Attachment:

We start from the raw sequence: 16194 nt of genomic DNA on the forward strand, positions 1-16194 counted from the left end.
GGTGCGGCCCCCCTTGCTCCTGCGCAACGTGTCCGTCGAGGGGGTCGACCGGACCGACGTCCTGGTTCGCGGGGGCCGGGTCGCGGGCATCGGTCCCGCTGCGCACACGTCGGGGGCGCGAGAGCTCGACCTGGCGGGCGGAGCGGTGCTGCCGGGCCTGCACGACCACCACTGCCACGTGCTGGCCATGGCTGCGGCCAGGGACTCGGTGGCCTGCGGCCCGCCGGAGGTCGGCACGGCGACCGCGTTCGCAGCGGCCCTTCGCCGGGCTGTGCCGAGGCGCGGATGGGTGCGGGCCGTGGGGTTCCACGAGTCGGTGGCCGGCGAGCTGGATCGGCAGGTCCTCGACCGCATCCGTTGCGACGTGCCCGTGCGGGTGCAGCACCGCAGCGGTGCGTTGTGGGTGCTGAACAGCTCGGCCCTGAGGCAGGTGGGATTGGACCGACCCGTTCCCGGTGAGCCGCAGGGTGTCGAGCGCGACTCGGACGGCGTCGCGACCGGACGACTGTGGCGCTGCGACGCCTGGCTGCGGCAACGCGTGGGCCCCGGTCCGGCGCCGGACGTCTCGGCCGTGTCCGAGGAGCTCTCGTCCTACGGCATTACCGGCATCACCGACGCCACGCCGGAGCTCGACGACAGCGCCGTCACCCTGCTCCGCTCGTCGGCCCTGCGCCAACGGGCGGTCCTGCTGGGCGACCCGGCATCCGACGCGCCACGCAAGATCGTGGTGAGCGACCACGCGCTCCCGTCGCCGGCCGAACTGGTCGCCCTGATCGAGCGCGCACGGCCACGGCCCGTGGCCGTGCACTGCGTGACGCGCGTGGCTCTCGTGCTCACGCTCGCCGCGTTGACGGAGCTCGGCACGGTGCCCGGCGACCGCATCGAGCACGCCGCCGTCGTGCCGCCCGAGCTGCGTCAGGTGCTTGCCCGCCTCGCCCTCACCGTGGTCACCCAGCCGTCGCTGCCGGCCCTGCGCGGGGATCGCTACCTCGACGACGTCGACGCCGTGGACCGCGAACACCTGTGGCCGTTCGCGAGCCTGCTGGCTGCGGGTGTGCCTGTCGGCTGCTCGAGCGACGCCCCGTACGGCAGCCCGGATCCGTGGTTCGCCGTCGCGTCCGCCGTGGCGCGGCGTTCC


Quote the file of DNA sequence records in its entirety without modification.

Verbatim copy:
We start from the raw sequence: 16194 nt of genomic DNA on the forward strand, positions 1-16194 counted from the left end.
GGTGCGGCCCCCCTTGCTCCTGCGCAACGTGTCCGTCGAGGGGGTCGACCGGACCGACGTCCTGGTTCGCGGGGGCCGGGTCGCGGGCATCGGTCCCGCTGCGCACACGTCGGGGGCGCGAGAGCTCGACCTGGCGGGCGGAGCGGTGCTGCCGGGCCTGCACGACCACCACTGCCACGTGCTGGCCATGGCTGCGGCCAGGGACTCGGTGGCCTGCGGCCCGCCGGAGGTCGGCACGGCGACCGCGTTCGCAGCGGCCCTTCGCCGGGCTGTGCCGAGGCGCGGATGGGTGCGGGCCGTGGGGTTCCACGAGTCGGTGGCCGGCGAGCTGGATCGGCAGGTCCTCGACCGCATCCGTTGCGACGTGCCCGTGCGGGTGCAGCACCGCAGCGGTGCGTTGTGGGTGCTGAACAGCTCGGCCCTGAGGCAGGTGGGATTGGACCGACCCGTTCCCGGTGAGCCGCAGGGTGTCGAGCGCGACTCGGACGGCGTCGCGACCGGACGACTGTGGCGCTGCGACGCCTGGCTGCGGCAACGCGTGGGCCCCGGTCCGGCGCCGGACGTCTCGGCCGTGTCCGAGGAGCTCTCGTCCTACGGCATTACCGGCATCACCGACGCCACGCCGGAGCTCGACGACAGCGCCGTCACCCTGCTCCGCTCGTCGGCCCTGCGCCAACGGGCGGTCCTGCTGGGCGACCCGGCATCCGACGCGCCACGCAAGATCGTGGTGAGCGACCACGCGCTCCCGTCGCCGGCCGAACTGGTCGCCCTGATCGAGCGCGCACGGCCACGGCCCGTGGCCGTGCACTGCGTGACGCGCGTGGCTCTCGTGCTCACGCTCGCCGCGTTGACGGAGCTCGGCACGGTGCCCGGCGACCGCATCGAGCACGCCGCCGTCGTGCCGCCCGAGCTGCGTCAGGTGCTTGCCCGCCTCGCCCTCACCGTGGTCACCCAGCCGTCGCTGCCGGCCCTGCGCGGGGATCGCTACCTCGACGACGTCGACGCCGTGGACCGCGAACACCTGTGGCCGTTCGCGAGCCTGCTGGCTGCGGGTGTGCCTGTCGGCTGCTCGAGCGACGCCCCGTACGGCAGCCCGGATCCGTGGTTCGCCGTCGCGTCCGCCGTGGCGCGGCGTTCC